Anti-Anxiety Matcha Green Tea

Historically used to relax, prevent obesity, and treat skin

Woman opening curtain

Woman opening curtain

Too many problems crowd one’s feeble mind. Overwhelming waves of anxiety pound the brain with the black froth of what may (but probably never will) happen. Kumamoto University researchers with an interest in the increasingly popular variation of green tea wanted to test its calming effects.

“Although further epidemiological research is necessary, the results of our study show that Matcha, which has been used as medicinal agent for many years, may be quite beneficial to the human body,” said study leader, Dr. Yuki Kurauchi.

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Historical medicinal uses for Matcha, made from the finely ground powder of new leaves from shade-grown Camellia sinensis green tea bushes, included helping people relax, prevent obesity, and treat skin conditions. But relatively little scientific evidence supported that claim.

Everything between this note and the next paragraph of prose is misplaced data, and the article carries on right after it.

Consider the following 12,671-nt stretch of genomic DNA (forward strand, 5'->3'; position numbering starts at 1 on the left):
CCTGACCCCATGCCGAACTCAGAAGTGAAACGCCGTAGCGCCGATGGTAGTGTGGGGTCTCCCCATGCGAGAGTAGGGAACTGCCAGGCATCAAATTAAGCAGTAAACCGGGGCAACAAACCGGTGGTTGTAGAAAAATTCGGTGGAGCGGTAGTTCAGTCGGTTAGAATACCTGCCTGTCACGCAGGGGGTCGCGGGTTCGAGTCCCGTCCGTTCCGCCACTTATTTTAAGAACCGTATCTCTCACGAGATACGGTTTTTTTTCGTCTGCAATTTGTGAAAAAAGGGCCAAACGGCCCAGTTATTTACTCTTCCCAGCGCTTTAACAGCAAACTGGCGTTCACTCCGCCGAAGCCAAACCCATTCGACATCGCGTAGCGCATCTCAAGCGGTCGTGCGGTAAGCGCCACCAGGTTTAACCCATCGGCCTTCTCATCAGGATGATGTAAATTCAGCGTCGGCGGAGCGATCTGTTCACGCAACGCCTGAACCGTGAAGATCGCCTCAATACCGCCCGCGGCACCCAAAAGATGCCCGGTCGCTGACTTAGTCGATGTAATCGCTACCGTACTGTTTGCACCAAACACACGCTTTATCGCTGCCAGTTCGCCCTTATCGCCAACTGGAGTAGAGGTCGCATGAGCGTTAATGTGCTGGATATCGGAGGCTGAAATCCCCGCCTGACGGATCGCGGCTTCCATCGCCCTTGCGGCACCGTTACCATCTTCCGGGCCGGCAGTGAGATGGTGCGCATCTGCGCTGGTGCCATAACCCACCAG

Researchers used the “elevated-plus maze” test that is an elevated, narrow, plus-shaped platform with walled arms that provide safety for the mouse. It is used as an anxiety test for them with the idea that animals experiencing higher anxiety will spend more time in the safer walled-off areas. Using this test, researchers found that mouse anxiety was reduced after consuming Matcha powder or extract.

Ethanol Extract More Effective

In addition, when the anxiolytic activity of different Matcha extracts were evaluated, a stronger effect was found with the extract derived using 80% ethanol in comparison to the extract derived from only hot water.

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In other words, a poorly water-soluble Matcha component has stronger effects than one that is easily soluble in water. A behavioral pharmacological analysis further revealed that Matcha and its extracts reduce anxiety by activating dopamine D1 and serotonin 5-HT1A receptors.

ReferenceYuki Kurauchi, Hari Prasad Devkota, Kengo Hori, Yuiko Nishihara, Akinori Hisatsune, Takahiro Seki, Hiroshi Katsuki. Anxiolytic activities of Matcha tea powder, extracts, and fractions in mice: Contribution of dopamine D1 receptor- and serotonin 5-HT1A receptor-mediated mechanisms. Journal of Functional Foods, 2019; 59: 301 DOI: 10.1016/j.jff.2019.05.046
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